As I explained in my post Sunday evening, Section 2 of the Proclamation suspends certain categories of entry into the United States of (some or all of) the nationals of eight countries. Section 3(a), in turn, defines the “scope” of Section 2 to exclude certain persons from Section 2’s entry suspensions–such as those who are already in the United States, or those who have a valid VISA, as of October 18, the effective date of Section 2. Those persons will not be subject to the suspensions. To similar effect, Section 3(b) sets out six enumerated “exceptions” to the Section 2 suspensions. Most of the Section 3(b) exceptions are self-explanatory, such as persons who are granted asylum or persons traveling on a diplomatic visa. (I enumerate all of the scope-exemptions and exceptions toward the end of my earlier post.)
One of the Section 3(b) exceptions, however, has me puzzled:
Section 3(b)(ii) provides that “[t]he suspension of entry pursuant to section 2 of this proclamation shall not apply to . . . any foreign national who is admitted to or paroled into the United States on or after the applicable effective date under section 7 of this proclamation [i.e., October 18].”
The prong of this exception for a foreign national “paroled into the United States” is understandable: It preserves the discretion of the Secretary of DHS to allow any alien “into the United States temporarily under such conditions as he may prescribe,” on a “case-by-case basis for urgent humanitarian reasons or significant public benefit.” 8 U.S.C. 1182(d)(5)(A). The “admitted to . . . United States” prong, on the other hand, is less explicable. Read literally, it appears to provide that if the government, after October 18, “admits” a national of, say, Syria, to the United States–even as, say, an “immigrant” who can obtain lawful permanent resident (LPR) status once inside the U.S.–then the suspension of entry of Syrian nationals in Section 2(e) of the Proclamation does not apply to that person.
If that is the correct reading, however, then this “exception” would swallow the rule, and render the whole Proclamation meaningless: There would not, in fact, be any prohibitions on entry, because the agencies would be authorized simply to “admit” all of the covered persons, without condition.*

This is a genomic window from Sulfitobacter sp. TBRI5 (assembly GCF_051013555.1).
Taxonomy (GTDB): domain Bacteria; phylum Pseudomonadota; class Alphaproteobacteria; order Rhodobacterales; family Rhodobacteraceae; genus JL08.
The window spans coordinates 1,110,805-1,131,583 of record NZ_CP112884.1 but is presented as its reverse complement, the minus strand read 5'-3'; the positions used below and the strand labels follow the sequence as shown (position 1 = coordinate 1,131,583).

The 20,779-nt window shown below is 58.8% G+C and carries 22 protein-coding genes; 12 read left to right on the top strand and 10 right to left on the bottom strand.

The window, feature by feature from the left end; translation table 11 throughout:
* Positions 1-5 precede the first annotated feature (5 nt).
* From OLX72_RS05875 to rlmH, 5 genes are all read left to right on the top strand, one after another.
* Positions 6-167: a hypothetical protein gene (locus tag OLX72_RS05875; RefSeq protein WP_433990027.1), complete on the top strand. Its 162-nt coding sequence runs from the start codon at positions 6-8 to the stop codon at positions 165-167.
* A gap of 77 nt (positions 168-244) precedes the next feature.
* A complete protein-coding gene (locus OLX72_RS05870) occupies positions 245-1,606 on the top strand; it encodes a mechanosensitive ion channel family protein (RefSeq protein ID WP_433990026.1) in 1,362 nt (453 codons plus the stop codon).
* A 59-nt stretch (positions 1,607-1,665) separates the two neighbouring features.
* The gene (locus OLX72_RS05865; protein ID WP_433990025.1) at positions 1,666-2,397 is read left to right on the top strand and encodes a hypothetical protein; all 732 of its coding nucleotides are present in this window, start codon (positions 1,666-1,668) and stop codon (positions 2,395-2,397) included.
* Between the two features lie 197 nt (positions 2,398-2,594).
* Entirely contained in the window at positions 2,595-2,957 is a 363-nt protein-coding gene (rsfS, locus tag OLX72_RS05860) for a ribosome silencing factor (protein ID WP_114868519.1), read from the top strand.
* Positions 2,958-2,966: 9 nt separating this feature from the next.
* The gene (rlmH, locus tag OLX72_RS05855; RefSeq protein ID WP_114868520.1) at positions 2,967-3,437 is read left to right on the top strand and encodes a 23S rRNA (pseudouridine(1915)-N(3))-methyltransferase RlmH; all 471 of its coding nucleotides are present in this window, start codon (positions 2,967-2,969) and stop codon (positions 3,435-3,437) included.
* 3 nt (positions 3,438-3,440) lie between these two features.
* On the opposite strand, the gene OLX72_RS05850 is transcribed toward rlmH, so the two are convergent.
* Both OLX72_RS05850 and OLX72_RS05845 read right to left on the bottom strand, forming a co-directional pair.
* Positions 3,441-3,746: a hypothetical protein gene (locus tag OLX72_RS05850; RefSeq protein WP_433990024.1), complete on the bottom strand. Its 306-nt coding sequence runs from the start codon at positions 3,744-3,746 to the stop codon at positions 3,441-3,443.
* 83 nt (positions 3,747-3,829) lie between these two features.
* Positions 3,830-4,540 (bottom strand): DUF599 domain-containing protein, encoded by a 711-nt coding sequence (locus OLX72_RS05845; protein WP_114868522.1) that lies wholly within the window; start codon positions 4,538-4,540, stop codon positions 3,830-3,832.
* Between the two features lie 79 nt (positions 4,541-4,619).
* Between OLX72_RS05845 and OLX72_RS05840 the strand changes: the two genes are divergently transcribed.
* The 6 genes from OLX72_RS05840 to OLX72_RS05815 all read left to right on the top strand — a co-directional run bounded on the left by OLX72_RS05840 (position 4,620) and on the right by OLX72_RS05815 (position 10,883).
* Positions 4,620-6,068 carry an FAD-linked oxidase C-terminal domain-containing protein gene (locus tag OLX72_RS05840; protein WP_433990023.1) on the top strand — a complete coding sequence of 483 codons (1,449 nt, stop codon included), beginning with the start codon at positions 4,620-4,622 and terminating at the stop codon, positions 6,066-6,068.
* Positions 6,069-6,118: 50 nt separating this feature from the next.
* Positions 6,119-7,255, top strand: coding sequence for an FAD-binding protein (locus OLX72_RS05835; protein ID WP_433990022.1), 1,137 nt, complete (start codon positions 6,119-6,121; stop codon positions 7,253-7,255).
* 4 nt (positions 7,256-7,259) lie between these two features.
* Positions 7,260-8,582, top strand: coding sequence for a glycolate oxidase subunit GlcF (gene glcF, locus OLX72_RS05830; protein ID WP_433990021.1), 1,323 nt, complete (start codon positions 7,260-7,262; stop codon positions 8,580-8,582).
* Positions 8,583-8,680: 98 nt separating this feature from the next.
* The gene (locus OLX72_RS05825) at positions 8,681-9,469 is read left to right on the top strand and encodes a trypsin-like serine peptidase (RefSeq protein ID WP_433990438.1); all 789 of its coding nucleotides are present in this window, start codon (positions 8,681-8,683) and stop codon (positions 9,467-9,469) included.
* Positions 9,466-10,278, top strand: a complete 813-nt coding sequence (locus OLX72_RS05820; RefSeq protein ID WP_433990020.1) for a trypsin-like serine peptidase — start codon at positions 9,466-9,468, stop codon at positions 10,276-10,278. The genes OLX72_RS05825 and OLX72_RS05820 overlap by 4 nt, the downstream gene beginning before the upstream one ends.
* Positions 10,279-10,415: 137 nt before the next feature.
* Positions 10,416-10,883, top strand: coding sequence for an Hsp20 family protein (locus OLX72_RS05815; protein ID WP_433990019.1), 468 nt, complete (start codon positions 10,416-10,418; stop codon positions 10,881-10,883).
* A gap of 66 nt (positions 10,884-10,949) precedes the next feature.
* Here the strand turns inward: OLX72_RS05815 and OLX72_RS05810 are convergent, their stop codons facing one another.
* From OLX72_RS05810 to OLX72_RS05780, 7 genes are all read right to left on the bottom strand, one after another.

I’ve run this quandary by many immigration experts and scholars, and none has offered any plausible explanation for the “admitted to the U.S.” prong of the Section 3(b)(ii) exception. Some observers told me they had assumed the exception is intended to refer to foreign nationals admitted to the U.S. before October 18. (This also appears to be Russell Spivak’s assumption over on Lawfare—in describing the Section 3(b)(ii) exception, Spivak refers to a “Foreign national who is admitted to or paroled into the United States by the effective date.”) If that’s what the 3(b)(ii) exception were designed to accomplish–which seems plausible–it would have made some sense. In that case, however, the President used precisely the wrong term to accomplish his objective: he should have written “before the applicable effective date” rather than using the phrase “on or after the applicable effective date.”
Odds are that I’m missing, or misunderstanding, something. (Readers–any ideas?) Either that or it’s a simple drafting error that the President should correct, assuming he wants his Proclamation to have any legal effect. For now, though, it’s a mystery to me.
* If, on the other hand, the reference in Section 3(b)(ii) is intended to be limited to persons who are admitted pursuant to one of the other exceptions in the Proclamation, including individualized waivers, then the “admitted to” exception in Section 3(b)(ii) would be superfluous.